Strange Places on Mars
#1. The image above shows a dune field on the floor of a crater made by an asteroid impact.
#2. This image of layered deposits on a plateau in the Valles Marineris region of Mars was taken in 2007 by the High Resolution Imaging Science Experiment (HiRISE) camera on NASA’s Mars Reconnaissance Orbiter. The image shows about three-fourths of a mile across. Scientists think the layers contain opaline silica and iron sulfates formed through alteration by acidic water.
#3. This image is of the carbon dioxide ice cap at the south pole of Mars. The pattern is formed by the ice vaporizing. Scientists think that as the ice cap melts from the bottom up, the carbon dioxide turns directly into gas. It flows beneath the ice to openings, eroding the ground below into a spiderlike network of troughs. The flowing gas also carries dust that escapes with it and settles into fan-shaped deposits on top of the ice.
#4. The stripes in this image are linear dunes on the floor of a crater in the Noachis Terra region of Mars. The dark areas are the dunes, and the lighter boulder-strewn lines are between the dunes. This image was taken by the High Resolution Imaging Science Experiment (HiRISE) camera on NASA’s Mars Reconnaissance Orbiter on Dec. 28, 2009.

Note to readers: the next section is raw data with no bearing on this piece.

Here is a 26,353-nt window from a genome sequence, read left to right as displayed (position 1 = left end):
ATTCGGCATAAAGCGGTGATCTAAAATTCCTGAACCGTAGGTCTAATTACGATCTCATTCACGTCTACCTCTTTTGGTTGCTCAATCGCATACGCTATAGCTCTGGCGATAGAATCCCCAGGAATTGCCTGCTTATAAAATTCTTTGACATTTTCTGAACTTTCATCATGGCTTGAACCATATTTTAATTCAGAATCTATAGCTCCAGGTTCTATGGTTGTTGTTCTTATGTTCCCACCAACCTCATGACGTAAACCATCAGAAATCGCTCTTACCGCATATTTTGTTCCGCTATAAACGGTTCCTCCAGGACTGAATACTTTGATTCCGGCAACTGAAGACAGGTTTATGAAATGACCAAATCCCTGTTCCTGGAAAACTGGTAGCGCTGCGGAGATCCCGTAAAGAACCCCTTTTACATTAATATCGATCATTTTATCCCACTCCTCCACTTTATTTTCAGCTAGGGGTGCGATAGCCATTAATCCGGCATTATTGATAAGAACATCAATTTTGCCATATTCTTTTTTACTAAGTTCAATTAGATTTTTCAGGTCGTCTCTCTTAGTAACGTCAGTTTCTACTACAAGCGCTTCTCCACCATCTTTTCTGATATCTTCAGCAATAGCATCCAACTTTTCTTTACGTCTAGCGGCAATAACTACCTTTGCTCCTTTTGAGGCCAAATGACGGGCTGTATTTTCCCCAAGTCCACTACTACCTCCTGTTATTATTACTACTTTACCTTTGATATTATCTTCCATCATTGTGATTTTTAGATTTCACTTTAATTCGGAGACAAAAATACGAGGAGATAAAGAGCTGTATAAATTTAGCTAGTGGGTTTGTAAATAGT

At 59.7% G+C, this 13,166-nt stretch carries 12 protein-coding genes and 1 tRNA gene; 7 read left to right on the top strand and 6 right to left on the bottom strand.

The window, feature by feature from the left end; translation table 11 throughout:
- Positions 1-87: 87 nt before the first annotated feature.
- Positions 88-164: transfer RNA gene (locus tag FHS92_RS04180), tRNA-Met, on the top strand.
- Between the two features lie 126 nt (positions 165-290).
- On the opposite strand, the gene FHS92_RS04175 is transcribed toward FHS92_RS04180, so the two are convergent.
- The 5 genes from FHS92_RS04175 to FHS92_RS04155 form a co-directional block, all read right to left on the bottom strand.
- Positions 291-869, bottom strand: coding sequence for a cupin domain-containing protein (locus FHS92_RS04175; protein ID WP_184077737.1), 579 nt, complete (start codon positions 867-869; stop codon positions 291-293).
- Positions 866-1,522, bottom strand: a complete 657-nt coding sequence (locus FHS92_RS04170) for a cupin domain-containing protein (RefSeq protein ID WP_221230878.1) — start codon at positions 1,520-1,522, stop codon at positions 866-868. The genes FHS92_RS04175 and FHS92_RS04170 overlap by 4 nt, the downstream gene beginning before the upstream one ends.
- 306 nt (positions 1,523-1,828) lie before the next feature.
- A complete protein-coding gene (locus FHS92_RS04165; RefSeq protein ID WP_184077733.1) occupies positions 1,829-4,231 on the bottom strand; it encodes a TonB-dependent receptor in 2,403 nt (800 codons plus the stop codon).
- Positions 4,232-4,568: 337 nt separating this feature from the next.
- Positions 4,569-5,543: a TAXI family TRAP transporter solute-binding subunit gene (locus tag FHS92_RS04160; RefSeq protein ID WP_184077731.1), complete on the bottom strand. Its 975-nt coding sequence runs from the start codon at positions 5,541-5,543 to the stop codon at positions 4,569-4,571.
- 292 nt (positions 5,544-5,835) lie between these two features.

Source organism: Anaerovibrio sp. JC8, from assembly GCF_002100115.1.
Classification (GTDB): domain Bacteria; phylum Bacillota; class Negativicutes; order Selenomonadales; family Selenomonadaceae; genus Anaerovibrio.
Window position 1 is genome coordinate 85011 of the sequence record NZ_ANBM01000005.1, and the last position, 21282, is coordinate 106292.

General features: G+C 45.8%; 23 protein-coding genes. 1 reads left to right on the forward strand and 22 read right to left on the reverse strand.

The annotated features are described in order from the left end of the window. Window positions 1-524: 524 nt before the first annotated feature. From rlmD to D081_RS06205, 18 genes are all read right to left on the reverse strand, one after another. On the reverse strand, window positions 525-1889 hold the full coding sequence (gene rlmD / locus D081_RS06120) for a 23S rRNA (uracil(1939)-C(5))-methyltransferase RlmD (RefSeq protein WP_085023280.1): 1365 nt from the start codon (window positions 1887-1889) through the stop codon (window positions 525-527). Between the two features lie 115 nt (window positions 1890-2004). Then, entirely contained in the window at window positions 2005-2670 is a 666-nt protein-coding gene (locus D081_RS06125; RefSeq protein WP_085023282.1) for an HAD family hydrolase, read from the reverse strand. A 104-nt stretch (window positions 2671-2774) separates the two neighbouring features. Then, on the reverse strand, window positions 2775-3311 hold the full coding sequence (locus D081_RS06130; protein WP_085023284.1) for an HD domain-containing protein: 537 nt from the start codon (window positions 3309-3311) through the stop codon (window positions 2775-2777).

#5. This image looks remarkably like groves of trees growing among Martian dunes. But, the trees are an optical illusion. They are actually dark streaks of sediment on the downwind side of the dunes. They were created by escaping gas from the evaporating carbon dioxide ice below. The bottom of the ice melts into vapor and moves toward holes in the ice, carrying dark sediment along with it that is then deposited when the gas escapes.
#6. Scientists have found evidence of iron-bearing sulfates and clay minerals in the exposed areas of this region of the Noctis Labyrinthus formation. A dune field covers some of the ground.
#7. This false-color image looks like it could be of the desert southwest in North America. These gully channels running from a cliff area near the crater rim show typical shapes made by water-carved streams on Earth. The image was taken by the High Resolution Imaging Science Experiment (HiRISE) camera on the Mars Reconnaissance Orbiter.
#8. This image shows an area within Proctor Crater that has both dunes and ripples. The smaller, brighter ridges are ripples made of very fine sand. The larger, darker forms are dunes made of dust from dark volcanic rocks. This image was taken by the High Resolution Imaging Science Experiment (HiRISE) camera on NASA’s Mars Reconnaissance Orbiter in February 2009.
Images: NASA/JPL-Caltech/University of Arizona